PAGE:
Our research now changes focus as we examine the picture of the Huber knife and the caption under the picture.  A retraction as to the location of the knife was prinded in July, 1957, edition of The American Arms Collector.  This stated that the knife belonged to Norton Asner of Baltimore.  Miss Bowie states that the knife belongs to Dr. Charles A.R. Campbell of San Antonio, Texas.  A newspaper article dated December 27, 1884, reveals the story of a Bowie knife given to Dr. Campbell by his grandmother.  the knife was given to Dr. Cambell's grandfather in 1832 by James Bowie.  Another article dated January 24, 1915, states that the knife was given to Dr. Campbell's grandther by James Bowie in 1835 and now the two knives were involved.  One knife was apparently lost and the other is the subject of these newspaper articles.  Dr. Campbell is pictured holding this knife.  Other pictures of a knife in the Alamo papers appear to be the same knife.  The knife pictured with Dr. Campbell is made by Broomhead & Thomas of Sheffield and makes one think the latter date of 1835 is more likely.  There is no evidence to indicate that Dr. Campbell ever owned the Huber knife.  I am unable to fully explain why Miss Bowie stated the knife belongs to Dr. Campbell since her original notes state that both knives are to be found in Baltimore.  One explanation could be that Miss Bowie was trying to conceal the true identity of the owner.  The other statement about the knife, i.e. "the type of knife Col. Bowie selected to eqip the Texas Troops," has been handed down through the Bowie family for several generations and obviously was the story told when the knife was given to the Baltimore Bowies.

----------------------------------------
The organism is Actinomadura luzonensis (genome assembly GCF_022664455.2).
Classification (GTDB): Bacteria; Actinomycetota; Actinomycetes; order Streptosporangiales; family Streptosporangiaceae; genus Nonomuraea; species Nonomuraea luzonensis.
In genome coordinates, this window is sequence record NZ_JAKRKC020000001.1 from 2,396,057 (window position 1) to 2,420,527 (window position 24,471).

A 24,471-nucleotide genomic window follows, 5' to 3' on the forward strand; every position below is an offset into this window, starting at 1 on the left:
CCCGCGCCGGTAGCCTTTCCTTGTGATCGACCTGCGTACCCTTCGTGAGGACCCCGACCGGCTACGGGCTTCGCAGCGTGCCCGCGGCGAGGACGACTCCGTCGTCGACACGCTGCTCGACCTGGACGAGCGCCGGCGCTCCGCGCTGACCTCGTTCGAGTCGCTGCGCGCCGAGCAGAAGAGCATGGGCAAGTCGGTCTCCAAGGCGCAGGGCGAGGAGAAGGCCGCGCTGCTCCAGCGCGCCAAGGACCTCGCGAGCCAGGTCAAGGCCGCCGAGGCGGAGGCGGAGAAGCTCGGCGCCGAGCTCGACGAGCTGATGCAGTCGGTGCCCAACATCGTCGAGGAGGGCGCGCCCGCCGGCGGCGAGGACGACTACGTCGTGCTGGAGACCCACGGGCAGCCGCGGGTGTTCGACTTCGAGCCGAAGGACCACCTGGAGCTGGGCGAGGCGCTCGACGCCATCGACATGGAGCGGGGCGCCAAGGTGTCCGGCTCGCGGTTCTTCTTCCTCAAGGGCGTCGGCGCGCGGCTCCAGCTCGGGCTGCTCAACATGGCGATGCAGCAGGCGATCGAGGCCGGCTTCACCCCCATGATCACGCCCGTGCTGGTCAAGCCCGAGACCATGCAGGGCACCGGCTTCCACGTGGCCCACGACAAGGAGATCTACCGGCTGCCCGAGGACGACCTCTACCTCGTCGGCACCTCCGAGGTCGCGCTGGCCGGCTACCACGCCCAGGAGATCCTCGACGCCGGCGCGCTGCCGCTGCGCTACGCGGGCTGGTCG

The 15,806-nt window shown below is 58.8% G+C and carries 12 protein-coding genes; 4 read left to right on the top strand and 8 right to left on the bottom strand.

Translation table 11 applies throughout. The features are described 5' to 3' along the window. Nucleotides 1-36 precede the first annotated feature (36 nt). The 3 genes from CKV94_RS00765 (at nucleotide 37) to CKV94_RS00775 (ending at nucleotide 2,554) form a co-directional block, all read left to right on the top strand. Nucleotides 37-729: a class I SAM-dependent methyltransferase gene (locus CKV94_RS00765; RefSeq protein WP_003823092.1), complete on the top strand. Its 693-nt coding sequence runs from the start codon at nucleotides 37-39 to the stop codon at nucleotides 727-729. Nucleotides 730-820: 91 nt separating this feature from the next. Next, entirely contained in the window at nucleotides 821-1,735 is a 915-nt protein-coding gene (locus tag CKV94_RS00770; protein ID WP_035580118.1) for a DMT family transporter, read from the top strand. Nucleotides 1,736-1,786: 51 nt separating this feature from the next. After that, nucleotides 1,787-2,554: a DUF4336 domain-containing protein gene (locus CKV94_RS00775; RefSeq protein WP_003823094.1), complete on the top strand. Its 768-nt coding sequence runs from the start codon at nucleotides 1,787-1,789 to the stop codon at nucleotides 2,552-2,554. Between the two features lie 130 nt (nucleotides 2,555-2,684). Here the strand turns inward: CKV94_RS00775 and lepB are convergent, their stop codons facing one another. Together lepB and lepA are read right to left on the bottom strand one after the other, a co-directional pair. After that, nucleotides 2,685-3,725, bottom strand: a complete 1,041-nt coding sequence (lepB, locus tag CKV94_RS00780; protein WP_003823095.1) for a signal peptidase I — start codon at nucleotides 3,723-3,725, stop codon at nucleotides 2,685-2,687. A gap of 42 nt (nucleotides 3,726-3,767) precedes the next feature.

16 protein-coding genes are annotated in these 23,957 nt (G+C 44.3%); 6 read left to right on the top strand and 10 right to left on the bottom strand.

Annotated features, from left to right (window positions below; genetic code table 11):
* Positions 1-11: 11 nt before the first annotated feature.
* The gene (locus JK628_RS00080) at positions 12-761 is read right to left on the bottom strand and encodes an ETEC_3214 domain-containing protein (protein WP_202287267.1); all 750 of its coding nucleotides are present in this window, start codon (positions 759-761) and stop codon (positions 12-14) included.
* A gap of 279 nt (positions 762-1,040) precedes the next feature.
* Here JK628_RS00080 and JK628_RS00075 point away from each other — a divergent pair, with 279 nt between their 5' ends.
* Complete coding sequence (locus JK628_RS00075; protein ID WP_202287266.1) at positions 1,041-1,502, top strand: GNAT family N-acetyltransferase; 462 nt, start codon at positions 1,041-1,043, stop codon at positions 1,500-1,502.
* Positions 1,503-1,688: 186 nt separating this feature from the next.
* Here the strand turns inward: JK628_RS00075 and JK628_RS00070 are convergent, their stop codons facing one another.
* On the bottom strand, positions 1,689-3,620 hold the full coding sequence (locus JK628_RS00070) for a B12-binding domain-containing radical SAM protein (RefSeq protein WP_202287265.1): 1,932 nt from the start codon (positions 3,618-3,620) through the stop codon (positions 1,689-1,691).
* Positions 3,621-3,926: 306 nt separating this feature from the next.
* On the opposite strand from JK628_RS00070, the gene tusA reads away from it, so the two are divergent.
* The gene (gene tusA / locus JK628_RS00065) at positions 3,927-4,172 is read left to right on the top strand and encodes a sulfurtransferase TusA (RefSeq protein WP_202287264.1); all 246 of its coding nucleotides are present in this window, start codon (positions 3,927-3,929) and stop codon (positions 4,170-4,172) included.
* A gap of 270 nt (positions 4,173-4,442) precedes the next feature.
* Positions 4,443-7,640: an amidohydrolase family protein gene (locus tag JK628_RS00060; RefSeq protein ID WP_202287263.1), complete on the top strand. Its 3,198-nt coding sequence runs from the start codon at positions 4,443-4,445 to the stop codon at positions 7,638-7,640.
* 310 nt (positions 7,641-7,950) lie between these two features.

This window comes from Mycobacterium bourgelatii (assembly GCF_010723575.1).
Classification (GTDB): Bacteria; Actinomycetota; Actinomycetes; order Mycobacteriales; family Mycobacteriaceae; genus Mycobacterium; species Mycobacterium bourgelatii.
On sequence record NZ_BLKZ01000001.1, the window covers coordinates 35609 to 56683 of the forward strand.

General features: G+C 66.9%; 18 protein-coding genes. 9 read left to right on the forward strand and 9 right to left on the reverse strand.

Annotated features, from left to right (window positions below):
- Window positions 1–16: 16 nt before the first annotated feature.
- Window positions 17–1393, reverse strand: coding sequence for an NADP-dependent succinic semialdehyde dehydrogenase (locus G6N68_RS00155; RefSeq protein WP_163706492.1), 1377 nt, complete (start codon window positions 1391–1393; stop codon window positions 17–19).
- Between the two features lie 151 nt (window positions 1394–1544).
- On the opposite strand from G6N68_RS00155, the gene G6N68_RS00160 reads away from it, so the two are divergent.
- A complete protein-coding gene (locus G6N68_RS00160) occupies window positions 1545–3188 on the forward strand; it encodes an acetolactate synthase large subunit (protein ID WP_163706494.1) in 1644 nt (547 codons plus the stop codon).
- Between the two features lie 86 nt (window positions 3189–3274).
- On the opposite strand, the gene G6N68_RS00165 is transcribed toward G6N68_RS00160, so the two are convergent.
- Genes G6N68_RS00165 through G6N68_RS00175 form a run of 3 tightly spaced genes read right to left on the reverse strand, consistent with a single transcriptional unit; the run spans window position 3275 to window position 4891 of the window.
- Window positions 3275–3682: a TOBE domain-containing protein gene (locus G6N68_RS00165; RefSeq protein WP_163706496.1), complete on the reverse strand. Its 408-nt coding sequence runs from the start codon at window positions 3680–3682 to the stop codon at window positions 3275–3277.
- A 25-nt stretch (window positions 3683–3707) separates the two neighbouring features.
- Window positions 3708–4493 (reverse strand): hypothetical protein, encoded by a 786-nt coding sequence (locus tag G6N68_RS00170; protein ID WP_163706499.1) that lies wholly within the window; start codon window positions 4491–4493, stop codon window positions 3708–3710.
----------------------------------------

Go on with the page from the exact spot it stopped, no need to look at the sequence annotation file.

Establishing th ownership of these knives has presented a problem because of lack of documentation.  The knife made a Searles of Baton Rouge was originally owned by Rezin Bowie.  It was presented to Lt. H.W. Fowler of the U.S. Dragoons sometime between 1836 and 1841.  It was sebsequently owned by Dr. Crim of Chicago and purchased by Washington Bowie Jr. the 4th, until it was donated to the Alamo in 1951.  It is not known of another person owned the knife between Lt. Fowler and Dr. Crim, however, according to a newspaper report the knife was sold to Dr. Crim by an unnamed actor.  This accredition comes from sources listed in the bibliography.